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In privacy invasion torts, the act of privacy invasion needs to be carried out in a place where the victim has a reasonable expectation of privacy, and it's often said by people that privacy invasion by someone outside one's house would always be a violation of law. Is this true ?

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    Can you give an example? "privacy invasion" is a bit vague. It's certainly not a crime to look at your house from the street, even if you don't have any curtains.
    – PMF
    Apr 12, 2023 at 11:51
  • By no reasonable expectation of privacy, are you looking for cases whereby the homeowner themselves actively negated their claim to this expectation (e.g. mounting cameras themselves and knowingly broadcasting what happens to the public), or cases whereby the expectation is not considered reasonable (or no expectation is assumed to exist) without the homeowner necessarily having actively and intentionally chosen to make it so?
    – Flater
    Apr 13, 2023 at 3:38

2 Answers 2

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The assessment of a reasonable expectation of privacy is based on the totality of the circumstances. This applies in both the context of unreasonable searches and in the context of the tort of invasion of privacy. See generally: Heckert v. 5470 Investments Ltd., 2008 BCSC 1298 at para. 81-82 (a lower court decision, but summarizing Canada Supreme Court jurisprudence). One might have a reasonable expectation of privacy at a restaurant and one might not have a reasonable expectation of privacy in a personal residence.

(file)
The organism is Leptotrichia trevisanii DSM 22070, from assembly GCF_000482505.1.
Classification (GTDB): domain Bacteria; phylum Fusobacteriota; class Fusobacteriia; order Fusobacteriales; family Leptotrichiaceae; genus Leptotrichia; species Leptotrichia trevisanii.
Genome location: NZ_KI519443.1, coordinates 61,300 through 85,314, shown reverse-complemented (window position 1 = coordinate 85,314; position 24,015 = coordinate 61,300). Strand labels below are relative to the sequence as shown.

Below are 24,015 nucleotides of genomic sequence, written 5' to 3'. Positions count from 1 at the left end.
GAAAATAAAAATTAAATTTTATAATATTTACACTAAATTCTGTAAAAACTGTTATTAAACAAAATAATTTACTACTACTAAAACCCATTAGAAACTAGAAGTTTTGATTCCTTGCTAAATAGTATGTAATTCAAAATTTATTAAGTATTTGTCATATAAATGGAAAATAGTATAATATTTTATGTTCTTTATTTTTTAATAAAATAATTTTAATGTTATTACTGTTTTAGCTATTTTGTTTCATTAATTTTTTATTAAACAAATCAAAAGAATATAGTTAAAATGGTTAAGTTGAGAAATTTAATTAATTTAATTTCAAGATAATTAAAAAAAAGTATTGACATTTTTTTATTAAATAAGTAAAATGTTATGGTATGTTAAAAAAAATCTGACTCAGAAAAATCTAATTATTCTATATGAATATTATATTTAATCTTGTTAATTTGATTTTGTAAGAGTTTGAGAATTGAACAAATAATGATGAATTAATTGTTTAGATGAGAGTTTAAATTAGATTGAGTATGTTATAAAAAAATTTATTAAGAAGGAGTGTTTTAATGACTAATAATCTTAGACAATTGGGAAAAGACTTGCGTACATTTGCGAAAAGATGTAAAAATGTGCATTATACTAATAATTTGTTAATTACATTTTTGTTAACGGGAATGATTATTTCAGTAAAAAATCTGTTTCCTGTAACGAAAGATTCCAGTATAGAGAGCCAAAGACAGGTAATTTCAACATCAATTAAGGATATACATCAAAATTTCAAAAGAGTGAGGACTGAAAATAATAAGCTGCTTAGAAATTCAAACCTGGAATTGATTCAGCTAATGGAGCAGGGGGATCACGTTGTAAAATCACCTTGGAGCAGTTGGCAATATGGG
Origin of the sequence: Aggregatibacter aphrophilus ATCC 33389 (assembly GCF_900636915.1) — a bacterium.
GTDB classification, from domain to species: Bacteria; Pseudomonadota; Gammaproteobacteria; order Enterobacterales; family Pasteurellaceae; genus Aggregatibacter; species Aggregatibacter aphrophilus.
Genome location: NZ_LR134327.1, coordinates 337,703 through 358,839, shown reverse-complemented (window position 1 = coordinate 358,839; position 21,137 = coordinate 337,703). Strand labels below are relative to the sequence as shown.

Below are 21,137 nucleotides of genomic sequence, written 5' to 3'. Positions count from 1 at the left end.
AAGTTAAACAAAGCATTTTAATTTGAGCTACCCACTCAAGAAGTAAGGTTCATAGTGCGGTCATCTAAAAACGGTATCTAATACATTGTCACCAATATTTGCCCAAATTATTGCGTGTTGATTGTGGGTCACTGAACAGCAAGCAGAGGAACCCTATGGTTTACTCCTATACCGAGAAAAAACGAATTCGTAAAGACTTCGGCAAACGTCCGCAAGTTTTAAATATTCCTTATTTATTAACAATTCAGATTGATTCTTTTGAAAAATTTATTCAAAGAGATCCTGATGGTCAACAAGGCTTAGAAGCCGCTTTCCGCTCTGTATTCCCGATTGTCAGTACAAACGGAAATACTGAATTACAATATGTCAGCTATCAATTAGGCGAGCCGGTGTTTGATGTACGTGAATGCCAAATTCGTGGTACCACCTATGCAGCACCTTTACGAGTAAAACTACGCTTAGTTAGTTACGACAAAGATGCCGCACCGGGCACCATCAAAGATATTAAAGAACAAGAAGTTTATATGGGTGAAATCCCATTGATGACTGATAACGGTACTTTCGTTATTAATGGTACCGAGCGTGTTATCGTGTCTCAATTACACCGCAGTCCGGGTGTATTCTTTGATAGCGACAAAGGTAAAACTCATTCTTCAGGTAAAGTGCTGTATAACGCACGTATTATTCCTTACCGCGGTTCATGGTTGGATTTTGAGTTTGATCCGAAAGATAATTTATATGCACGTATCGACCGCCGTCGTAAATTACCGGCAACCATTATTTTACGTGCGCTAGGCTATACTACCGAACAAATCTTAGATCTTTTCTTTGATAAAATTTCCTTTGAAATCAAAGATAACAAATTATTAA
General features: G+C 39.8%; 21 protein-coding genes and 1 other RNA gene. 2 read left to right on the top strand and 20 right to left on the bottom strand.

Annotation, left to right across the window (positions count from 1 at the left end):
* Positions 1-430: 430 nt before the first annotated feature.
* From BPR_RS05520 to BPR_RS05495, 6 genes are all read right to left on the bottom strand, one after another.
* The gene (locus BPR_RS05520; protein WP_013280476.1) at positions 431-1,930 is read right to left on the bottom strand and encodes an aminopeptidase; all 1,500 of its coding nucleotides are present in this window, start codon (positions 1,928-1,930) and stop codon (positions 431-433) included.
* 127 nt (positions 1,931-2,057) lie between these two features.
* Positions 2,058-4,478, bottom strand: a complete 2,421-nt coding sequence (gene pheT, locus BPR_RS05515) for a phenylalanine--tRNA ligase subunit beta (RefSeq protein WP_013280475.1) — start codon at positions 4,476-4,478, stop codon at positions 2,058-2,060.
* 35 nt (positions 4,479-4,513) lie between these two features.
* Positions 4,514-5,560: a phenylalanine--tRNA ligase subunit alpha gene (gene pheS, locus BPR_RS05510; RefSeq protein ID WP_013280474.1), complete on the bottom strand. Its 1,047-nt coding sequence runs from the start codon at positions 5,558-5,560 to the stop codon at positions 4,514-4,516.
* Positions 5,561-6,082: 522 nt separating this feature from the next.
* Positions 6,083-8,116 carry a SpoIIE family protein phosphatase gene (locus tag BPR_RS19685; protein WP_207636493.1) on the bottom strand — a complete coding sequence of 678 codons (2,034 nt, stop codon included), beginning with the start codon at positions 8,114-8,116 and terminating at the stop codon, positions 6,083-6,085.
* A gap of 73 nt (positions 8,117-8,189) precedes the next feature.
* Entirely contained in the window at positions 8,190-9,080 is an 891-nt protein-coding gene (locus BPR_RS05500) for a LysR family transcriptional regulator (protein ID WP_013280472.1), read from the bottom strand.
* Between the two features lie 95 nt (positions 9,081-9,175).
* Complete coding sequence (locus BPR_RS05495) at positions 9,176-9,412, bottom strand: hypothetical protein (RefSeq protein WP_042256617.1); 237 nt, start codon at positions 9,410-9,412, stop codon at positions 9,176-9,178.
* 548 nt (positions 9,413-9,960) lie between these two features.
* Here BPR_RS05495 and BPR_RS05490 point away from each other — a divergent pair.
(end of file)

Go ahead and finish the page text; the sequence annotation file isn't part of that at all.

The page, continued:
When an insurance company was conducting surveillance from the street into a home via open windows, it was found in those circumstances that the privacy interest was low:

Although her expectation of privacy may legitimately be higher while in her house, on the night in question the blinds were open and the lights were on. Therefore, anyone could have seen her helping her daughter while just passing by the house. Further, Ms. Milner ought to have reasonably known that Manulife was investigating her claim and that it was possible that video surveillance would be used. Thus, her entitlement to privacy on the evening in question was low.